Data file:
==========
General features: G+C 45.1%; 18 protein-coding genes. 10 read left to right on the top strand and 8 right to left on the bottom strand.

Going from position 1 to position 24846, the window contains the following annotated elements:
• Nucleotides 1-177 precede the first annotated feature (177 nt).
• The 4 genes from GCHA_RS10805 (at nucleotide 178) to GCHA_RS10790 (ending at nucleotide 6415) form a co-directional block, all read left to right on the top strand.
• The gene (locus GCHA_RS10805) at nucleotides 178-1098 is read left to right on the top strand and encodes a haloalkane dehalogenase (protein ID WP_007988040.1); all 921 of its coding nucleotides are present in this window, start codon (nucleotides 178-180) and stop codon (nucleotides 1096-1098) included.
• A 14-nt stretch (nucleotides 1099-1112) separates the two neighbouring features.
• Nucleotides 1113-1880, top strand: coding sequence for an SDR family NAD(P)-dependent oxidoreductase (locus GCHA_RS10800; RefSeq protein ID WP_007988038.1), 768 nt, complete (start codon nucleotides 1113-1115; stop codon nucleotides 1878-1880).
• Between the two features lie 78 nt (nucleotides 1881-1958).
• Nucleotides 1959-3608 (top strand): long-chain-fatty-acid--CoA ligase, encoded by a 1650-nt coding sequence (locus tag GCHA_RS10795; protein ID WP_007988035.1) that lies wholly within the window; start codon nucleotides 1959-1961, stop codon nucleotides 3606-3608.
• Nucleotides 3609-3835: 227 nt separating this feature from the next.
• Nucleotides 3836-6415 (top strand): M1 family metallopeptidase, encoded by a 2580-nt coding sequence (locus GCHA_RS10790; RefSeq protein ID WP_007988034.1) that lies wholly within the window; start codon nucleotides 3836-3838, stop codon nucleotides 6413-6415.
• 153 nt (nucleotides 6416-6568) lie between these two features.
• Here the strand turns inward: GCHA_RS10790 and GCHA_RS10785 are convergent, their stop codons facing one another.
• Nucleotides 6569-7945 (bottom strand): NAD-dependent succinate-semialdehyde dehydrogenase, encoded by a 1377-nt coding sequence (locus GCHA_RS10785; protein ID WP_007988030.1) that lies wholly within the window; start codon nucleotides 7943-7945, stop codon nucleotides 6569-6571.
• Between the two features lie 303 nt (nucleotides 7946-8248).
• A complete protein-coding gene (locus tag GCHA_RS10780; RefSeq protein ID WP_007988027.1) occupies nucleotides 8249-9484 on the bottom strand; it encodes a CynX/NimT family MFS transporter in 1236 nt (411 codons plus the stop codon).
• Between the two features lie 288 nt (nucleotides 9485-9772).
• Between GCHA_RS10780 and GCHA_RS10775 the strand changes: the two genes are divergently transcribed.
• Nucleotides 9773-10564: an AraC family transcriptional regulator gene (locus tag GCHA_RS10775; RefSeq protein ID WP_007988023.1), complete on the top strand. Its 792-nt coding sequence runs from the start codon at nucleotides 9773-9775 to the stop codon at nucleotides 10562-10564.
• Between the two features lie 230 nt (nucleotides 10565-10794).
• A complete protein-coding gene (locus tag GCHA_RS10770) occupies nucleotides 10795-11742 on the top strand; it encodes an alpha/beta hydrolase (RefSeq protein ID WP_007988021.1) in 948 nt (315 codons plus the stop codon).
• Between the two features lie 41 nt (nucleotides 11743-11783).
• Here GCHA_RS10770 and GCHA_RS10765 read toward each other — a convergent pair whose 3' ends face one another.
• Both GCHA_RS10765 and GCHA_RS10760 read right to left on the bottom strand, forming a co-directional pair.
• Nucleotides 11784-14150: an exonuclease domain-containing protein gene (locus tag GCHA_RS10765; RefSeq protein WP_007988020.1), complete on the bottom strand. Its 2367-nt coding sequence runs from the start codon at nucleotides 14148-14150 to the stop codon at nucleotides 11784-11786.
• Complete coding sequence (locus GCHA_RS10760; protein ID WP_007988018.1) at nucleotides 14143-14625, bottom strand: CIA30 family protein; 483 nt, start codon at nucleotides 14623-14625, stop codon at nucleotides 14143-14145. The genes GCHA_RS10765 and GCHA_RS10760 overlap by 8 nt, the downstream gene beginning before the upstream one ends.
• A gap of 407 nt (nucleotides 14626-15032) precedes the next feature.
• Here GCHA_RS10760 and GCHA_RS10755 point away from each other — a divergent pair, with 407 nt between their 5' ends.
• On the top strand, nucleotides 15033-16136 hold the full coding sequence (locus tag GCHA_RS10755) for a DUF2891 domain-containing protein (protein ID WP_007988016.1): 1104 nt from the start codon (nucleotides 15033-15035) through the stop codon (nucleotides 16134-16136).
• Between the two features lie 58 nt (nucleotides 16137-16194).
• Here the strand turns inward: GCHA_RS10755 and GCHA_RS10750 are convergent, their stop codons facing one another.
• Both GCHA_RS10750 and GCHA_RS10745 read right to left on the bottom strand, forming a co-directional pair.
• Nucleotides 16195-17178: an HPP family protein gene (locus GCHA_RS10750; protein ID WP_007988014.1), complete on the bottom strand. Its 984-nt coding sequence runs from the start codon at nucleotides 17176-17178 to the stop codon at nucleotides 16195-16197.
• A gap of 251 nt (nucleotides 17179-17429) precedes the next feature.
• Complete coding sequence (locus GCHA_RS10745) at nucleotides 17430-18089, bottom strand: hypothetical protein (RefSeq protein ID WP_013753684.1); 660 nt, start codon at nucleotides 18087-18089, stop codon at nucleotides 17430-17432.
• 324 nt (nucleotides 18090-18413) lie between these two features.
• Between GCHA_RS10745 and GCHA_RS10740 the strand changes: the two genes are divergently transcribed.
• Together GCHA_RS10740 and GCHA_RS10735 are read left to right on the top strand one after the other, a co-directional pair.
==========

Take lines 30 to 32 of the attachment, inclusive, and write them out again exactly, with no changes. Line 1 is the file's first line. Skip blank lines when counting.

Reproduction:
• Between the two features lie 58 nt (nucleotides 16137-16194).
• Here the strand turns inward: GCHA_RS10755 and GCHA_RS10750 are convergent, their stop codons facing one another.
• Both GCHA_RS10750 and GCHA_RS10745 read right to left on the bottom strand, forming a co-directional pair.